Primary Stages presents the story of two gay U.S. State Department employees in 1950 who have been tasked with identifying "sexual deviants" within their ranks. More…
It's 1950 and new colors are being added to the Red Scare. Federal employees Bob and Norma are gay, and have married each other’s partners as a carefully constructed cover. Now they are being asked to investigate and name the homosexuals in their department. Inspired by the true story of the earliest stirrings of the American gay rights movement, madcap 'I Love Lucy' sitcom-style laughs give way to provocative drama as two All-American couples are forced to stare down the closet door, confronting the very struggles facing society today.
"Perfection is the only word that can describe Primary Stages’ 'Perfect Arrangement.' Somehow, a show set in the 1950s is fun, contemporary and completely relevant to today. Topher Payne’s script engages, makes you laugh, and also cry, as you follow the lives of Bob and Norma and their seemingly perfect marriages...The entire cast does a wonderful job of pulling you in. You leave, forever changed, viewing the world today just a bit differently than you did before." Full Review
"Topher Payne’s incredibly smart, funny, and remarkably topical comedy is now being presented under Michael Barakiva’s excellent direction...Payne not only writes clever yet realistic dialogue, but it’s a real joy to watch how his four main characters add depth and dimension as the evening progresses...The end result is at once surprising and inevitable. Isn’t that just perfect?" Full Review
"'Perfect Arrangement' is, well, a nearly perfect arrangement. Check your ordered brain cells at the door and buckle your seat belts...This is an extraordinary play that pulls you into an argument you might just as soon avoid...In 'Perfect Arrangement' we meet some of the people on whose shoulders we ride. This is a play that makes you want to go back and thank them. And once that is over, pull up a pitcher of martinis and have a serious sartorial discussion." Full Review
"This is a beautifully crafted piece. It feels authentic and hits home without resorting to histrionics or novelty...To Director Michael Barakiva’s credit, his couples seem genuinely natural, both romantically and in physical clinches. Every actor has illuminating personal attributes. The stage and props are imaginatively used. Timing is adroit, mining the piece as skillfully for comedy as drama." Full Review
"The sitcom tone smoothly transitions into something more serious and rebellious. 'Perfect Arrangement' is beautifully structured like an episode of I LOVE LUCY that never would have aired. Under Michael Barakiva's snappy direction, the nutty twists and turns are played with crisp comic panasche instead of as a parody, by a terrific ensemble." Full Review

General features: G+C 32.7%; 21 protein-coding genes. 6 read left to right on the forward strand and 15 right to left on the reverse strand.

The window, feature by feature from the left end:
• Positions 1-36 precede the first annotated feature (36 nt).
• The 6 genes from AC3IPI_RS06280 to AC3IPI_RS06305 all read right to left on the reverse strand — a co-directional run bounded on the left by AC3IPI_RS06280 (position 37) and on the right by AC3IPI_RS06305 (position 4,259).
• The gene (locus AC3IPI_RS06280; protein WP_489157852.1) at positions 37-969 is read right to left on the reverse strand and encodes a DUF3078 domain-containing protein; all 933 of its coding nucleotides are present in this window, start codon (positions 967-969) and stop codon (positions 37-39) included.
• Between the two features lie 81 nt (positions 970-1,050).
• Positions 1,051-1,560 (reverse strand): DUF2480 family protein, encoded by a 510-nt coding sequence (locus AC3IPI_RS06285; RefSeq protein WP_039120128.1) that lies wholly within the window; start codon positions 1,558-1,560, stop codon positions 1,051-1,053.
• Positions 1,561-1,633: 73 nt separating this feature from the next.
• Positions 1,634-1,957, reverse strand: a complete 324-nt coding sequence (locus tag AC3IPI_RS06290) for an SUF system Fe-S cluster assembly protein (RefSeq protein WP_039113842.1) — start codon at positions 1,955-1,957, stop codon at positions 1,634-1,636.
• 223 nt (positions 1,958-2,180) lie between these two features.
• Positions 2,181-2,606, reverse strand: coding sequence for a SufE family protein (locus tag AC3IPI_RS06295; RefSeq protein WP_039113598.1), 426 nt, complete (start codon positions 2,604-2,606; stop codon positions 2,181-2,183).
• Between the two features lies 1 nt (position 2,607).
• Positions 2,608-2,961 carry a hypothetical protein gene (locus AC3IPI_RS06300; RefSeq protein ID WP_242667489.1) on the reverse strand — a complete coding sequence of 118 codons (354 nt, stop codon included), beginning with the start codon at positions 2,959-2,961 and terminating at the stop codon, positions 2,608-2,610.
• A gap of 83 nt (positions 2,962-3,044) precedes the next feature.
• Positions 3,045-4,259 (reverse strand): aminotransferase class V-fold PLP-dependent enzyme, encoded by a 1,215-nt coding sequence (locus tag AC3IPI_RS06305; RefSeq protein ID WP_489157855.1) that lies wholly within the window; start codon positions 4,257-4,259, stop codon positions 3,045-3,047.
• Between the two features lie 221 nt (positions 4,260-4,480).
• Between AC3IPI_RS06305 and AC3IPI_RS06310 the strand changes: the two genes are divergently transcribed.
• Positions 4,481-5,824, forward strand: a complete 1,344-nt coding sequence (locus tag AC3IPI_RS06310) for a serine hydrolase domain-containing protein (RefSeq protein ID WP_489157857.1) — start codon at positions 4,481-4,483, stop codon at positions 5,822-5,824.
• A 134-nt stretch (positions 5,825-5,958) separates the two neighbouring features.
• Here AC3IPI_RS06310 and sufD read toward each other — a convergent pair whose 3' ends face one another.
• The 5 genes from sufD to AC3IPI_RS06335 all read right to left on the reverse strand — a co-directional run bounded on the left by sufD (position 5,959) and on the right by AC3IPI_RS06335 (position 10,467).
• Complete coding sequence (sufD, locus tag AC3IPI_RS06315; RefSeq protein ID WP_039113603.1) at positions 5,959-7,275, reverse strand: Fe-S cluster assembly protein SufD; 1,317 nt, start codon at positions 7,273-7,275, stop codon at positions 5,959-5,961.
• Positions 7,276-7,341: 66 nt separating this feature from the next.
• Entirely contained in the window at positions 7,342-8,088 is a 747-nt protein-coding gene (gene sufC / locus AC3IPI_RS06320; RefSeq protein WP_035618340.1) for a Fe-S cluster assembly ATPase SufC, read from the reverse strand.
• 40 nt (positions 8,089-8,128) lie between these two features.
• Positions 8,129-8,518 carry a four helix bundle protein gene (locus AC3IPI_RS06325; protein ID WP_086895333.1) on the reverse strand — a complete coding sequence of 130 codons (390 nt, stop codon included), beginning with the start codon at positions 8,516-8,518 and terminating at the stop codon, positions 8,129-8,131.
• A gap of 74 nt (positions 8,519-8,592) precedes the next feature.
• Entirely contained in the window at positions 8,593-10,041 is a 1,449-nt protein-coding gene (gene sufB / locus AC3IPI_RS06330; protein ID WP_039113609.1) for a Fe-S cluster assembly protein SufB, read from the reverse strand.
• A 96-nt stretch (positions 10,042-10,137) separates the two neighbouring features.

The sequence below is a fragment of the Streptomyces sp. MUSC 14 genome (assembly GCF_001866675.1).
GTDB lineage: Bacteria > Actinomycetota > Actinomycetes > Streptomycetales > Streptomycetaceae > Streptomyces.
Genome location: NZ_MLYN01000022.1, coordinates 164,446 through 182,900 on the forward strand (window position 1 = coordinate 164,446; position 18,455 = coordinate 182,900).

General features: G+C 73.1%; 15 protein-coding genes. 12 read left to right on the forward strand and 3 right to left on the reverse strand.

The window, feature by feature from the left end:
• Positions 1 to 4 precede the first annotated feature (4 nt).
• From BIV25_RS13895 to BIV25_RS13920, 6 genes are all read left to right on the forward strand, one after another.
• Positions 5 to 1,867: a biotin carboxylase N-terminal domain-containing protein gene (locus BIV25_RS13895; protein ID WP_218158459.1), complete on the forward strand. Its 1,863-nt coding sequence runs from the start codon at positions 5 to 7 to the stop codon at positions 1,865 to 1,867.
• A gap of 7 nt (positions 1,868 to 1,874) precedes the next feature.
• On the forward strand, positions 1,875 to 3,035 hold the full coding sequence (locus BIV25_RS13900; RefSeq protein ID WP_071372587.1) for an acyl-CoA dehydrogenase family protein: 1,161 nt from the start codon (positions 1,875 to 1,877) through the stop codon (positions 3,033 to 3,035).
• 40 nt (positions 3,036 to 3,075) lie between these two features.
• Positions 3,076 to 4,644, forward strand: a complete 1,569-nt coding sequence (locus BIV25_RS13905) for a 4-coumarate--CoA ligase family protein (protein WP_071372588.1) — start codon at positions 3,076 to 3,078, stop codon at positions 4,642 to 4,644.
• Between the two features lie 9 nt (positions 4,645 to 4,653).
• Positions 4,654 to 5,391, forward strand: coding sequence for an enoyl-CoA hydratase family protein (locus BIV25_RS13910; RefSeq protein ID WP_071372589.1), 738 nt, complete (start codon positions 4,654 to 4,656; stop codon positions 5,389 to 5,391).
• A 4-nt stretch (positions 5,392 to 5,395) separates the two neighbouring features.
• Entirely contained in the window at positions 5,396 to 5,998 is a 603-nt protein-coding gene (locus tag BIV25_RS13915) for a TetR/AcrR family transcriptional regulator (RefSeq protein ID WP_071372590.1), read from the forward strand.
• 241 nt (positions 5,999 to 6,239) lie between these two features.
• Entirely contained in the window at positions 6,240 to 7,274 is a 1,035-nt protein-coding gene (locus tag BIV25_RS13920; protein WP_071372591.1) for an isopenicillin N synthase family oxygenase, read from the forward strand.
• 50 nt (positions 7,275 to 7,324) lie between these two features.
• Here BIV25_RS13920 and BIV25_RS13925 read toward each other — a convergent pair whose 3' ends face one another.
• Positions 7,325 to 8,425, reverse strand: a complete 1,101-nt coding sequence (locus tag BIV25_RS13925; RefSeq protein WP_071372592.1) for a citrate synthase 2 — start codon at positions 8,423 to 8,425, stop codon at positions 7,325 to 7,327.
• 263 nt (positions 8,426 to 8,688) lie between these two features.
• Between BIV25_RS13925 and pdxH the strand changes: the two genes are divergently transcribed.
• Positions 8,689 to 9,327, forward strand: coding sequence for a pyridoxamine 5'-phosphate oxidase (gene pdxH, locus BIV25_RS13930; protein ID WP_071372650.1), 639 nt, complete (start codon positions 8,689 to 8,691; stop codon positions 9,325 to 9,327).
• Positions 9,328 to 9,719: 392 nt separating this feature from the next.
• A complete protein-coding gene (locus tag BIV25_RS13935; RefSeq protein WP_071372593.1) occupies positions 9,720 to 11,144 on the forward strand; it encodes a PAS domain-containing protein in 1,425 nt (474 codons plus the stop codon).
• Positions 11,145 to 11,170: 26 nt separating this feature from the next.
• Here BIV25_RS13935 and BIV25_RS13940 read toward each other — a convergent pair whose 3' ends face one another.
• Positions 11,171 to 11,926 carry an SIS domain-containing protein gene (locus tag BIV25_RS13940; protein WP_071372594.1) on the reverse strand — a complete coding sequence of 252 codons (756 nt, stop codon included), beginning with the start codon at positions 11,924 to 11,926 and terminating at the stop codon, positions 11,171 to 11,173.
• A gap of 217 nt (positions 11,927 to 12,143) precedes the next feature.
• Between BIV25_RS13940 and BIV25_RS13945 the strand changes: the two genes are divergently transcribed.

"'Perfect Arrangement' is a witty and engrossing well-made play in its depiction of a life style that now seems foreign in an age of same-sex marriages and openly gay heroes and icons. However, the ending in which the author presupposes a gay civil rights movement, circa 1950, does not ring historically true. Nevertheless, up until the ending, 'Perfect Arrangement' is taut, humorous and absorbing in its use of the most popular dramatic form of the 1950’s, the well-made play." Full Review
"Playwright Topher Payne and director Michael Barakiva know exactly what they're doing. The domestic comedy hijinks at the start of their production make all the more poignant their eventual ruminations on all the obstacles—including shame and self loathing—that had to be overcome before gay people could stand up for their rights and openly tell their stories...Payne's well-constructed play sheds valuable light on that era. " Full Review
"Usually a playwright has to choose between writing a laugh-out-loud comedy and a very serious drama. Topher Payne has written both with 'Perfect Arrangement.' With a stellar cast and zippy direction, this 1950s sitcom-style comedy set during the Lavender Scare (in which sexual 'deviants' were targeted for dismissal from federal employment) manages to keep us in hysterics even as the circumstances become no laughing matter." Full Review
"Topher Payne’s moving comedy, 'Perfect Arrangement,' will appeal to a broad audience with its sharp dialogue and beautiful visuals, and that’s important, because this plucky piece of theater is a Trojan horse delivering a complicated conversation about gender equality, LGBTQ rights and personal shame...The play feels meticulously well-crafted under the direction of theater director, Michael Barakiva, with quick changes and rapid entrances galore." Full Review
"An attractive and engaging curiosity...How long they will remain complicit in order to maintain their secret lives is the moral dilemma that gives the 'Perfect Arrangement' unexpected power. It’s lovely to look at — and treacherous as hell." Full Review
"Mr. Payne is a deft and witty writer...Under Michael Barakiva’s direction, the cast is uniformly appealing and mostly able to negotiate the tonal sashays that the script demands...But so much of the play is so quick and so quippy and so very near farce that more serious discussions of rights and responsibilities don’t land." Full Review
"Zestfully directed by Michael Barakiva, the play zips along merrily up until the moment when the quartet faces exposure. At this juncture, Payne’s script loses some of its bubbliness and veers toward the pedantic as Payne attempts to make grand statements about gay self-loathing and complicity in persecution. Despite this shift in tone, the production overall proves difficult to resist." Full Review
"This is an imperfect 'Perfect Arrangement' -- sometimes sharply witty, sometimes almost leaden in its moralizing, and sometimes too silly for words. It doesn't help that the play climaxes with a come-to-Jesus finale in which too many characters successively realize that honesty is the best policy." Full Review